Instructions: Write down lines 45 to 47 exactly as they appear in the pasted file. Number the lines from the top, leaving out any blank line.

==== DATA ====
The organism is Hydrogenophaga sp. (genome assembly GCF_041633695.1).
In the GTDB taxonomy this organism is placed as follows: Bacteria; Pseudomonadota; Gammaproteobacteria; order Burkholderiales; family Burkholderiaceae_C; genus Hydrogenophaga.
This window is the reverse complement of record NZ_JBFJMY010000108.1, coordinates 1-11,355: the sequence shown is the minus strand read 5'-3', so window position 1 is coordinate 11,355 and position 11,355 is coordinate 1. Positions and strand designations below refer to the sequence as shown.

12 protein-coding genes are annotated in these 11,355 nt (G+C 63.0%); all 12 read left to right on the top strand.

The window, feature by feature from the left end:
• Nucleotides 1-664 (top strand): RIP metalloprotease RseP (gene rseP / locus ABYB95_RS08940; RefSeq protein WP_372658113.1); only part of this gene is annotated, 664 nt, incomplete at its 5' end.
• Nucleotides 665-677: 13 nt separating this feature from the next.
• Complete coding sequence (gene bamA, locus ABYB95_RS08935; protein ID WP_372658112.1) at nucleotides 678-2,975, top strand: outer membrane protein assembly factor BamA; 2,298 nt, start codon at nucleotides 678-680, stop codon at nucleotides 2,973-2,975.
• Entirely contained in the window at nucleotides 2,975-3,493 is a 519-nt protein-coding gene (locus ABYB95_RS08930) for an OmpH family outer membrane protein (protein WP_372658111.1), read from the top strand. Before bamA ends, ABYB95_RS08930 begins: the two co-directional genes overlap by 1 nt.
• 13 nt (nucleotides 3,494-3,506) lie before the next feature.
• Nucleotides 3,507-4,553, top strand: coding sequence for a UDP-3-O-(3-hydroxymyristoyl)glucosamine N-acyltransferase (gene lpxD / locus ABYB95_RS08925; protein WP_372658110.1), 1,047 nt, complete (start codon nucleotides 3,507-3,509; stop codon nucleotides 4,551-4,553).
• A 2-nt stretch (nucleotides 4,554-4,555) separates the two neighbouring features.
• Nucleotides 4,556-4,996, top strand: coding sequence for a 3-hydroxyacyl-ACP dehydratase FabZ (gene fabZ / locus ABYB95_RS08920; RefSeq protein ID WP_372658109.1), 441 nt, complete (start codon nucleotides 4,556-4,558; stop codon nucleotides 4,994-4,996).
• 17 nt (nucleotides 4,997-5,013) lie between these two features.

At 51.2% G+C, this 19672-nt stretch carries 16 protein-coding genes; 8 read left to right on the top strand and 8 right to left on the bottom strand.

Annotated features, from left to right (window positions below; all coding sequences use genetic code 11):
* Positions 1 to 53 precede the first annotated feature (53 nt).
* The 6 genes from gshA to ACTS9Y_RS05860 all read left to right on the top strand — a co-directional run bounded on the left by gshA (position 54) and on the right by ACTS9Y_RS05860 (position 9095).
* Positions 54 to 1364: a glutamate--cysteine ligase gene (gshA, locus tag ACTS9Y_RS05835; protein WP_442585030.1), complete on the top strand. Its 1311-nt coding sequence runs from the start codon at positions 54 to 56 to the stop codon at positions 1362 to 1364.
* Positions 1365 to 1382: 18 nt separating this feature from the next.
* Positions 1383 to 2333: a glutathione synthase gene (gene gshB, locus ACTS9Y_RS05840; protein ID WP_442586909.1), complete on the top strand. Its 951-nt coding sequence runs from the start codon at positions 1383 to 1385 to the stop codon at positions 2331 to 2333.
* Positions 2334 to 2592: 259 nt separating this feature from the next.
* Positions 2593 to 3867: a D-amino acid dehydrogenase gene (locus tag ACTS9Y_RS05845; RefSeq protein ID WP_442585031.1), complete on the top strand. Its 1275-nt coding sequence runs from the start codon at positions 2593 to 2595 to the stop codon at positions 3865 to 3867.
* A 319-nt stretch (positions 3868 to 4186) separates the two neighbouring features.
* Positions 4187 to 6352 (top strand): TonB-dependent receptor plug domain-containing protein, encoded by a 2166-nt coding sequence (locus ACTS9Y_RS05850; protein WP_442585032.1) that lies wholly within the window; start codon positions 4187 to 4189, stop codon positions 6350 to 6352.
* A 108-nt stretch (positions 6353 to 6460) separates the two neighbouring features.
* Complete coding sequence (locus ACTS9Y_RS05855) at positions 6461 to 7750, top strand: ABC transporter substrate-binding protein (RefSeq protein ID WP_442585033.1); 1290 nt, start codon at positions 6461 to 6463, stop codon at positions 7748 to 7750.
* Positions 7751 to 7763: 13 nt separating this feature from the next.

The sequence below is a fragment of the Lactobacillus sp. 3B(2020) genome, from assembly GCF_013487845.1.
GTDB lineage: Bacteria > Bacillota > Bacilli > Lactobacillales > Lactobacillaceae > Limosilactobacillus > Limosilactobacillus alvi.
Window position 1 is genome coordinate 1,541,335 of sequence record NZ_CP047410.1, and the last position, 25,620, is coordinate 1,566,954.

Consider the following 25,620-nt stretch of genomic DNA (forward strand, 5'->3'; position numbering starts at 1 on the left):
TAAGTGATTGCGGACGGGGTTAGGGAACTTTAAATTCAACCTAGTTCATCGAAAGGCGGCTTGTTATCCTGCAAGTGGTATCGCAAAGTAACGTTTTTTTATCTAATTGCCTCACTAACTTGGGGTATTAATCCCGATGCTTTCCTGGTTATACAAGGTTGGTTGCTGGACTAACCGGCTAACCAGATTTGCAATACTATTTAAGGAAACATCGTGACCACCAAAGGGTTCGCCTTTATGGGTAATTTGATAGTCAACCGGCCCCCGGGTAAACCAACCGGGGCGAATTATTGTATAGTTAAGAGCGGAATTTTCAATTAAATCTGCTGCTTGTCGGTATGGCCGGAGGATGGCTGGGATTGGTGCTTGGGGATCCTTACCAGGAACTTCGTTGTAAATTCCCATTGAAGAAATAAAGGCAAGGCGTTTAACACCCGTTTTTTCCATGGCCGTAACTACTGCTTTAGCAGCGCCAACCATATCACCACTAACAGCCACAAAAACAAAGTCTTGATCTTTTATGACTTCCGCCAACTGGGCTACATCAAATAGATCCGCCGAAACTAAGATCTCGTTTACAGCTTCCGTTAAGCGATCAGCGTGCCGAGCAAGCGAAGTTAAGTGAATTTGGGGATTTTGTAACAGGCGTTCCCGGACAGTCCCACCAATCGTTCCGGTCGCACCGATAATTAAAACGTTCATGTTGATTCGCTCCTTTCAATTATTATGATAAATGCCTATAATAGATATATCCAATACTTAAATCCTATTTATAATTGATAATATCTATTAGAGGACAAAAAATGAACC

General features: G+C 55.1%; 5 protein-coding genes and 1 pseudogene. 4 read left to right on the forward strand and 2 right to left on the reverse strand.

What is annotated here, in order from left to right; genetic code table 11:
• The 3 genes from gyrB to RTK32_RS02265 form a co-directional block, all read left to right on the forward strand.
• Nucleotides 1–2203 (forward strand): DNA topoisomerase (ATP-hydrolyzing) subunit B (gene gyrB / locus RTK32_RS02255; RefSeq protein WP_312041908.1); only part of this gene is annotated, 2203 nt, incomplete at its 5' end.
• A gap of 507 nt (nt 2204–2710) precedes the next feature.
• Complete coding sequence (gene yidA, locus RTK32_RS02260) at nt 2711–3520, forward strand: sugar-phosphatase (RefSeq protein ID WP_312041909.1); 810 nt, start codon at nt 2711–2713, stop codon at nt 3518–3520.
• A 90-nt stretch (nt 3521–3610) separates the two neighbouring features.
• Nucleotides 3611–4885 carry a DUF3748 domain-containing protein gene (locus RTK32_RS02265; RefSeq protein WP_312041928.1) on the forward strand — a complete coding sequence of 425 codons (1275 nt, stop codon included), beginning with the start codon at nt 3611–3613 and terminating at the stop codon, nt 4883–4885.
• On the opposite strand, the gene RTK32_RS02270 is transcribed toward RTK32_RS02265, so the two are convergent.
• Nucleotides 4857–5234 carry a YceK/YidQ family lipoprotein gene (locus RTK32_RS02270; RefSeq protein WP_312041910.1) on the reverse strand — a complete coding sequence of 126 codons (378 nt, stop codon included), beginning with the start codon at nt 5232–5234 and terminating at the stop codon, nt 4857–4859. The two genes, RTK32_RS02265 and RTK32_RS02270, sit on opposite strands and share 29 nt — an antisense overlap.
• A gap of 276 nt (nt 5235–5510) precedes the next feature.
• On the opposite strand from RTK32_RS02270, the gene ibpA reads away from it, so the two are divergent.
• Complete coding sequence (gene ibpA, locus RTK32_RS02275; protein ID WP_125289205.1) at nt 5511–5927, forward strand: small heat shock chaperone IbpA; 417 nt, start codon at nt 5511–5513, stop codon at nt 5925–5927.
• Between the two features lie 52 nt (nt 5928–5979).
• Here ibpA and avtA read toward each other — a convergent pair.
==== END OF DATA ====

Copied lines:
• On the opposite strand from RTK32_RS02270, the gene ibpA reads away from it, so the two are divergent.
• Complete coding sequence (gene ibpA, locus RTK32_RS02275; protein ID WP_125289205.1) at nt 5511–5927, forward strand: small heat shock chaperone IbpA; 417 nt, start codon at nt 5511–5513, stop codon at nt 5925–5927.
• Between the two features lie 52 nt (nt 5928–5979).